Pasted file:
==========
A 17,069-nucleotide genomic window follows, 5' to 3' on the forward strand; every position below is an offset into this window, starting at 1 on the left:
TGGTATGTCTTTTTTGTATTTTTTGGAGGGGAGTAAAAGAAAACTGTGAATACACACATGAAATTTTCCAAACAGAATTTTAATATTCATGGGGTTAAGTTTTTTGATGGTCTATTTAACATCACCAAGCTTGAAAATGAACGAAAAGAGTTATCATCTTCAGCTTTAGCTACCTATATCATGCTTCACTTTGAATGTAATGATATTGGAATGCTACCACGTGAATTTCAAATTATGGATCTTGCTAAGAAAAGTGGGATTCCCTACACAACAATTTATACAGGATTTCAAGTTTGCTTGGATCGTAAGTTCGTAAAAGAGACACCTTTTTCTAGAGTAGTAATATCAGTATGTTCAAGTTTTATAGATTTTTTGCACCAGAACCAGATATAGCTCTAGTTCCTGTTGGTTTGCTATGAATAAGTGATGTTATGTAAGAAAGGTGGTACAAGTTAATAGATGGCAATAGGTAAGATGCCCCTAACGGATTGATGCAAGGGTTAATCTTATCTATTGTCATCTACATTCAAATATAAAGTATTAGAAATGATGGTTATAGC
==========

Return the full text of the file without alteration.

A 17,069-nucleotide genomic window follows, 5' to 3' on the forward strand; every position below is an offset into this window, starting at 1 on the left:
TGGTATGTCTTTTTTGTATTTTTTGGAGGGGAGTAAAAGAAAACTGTGAATACACACATGAAATTTTCCAAACAGAATTTTAATATTCATGGGGTTAAGTTTTTTGATGGTCTATTTAACATCACCAAGCTTGAAAATGAACGAAAAGAGTTATCATCTTCAGCTTTAGCTACCTATATCATGCTTCACTTTGAATGTAATGATATTGGAATGCTACCACGTGAATTTCAAATTATGGATCTTGCTAAGAAAAGTGGGATTCCCTACACAACAATTTATACAGGATTTCAAGTTTGCTTGGATCGTAAGTTCGTAAAAGAGACACCTTTTTCTAGAGTAGTAATATCAGTATGTTCAAGTTTTATAGATTTTTTGCACCAGAACCAGATATAGCTCTAGTTCCTGTTGGTTTGCTATGAATAAGTGATGTTATGTAAGAAAGGTGGTACAAGTTAATAGATGGCAATAGGTAAGATGCCCCTAACGGATTGATGCAAGGGTTAATCTTATCTATTGTCATCTACATTCAAATATAAAGTATTAGAAATGATGGTTATAGC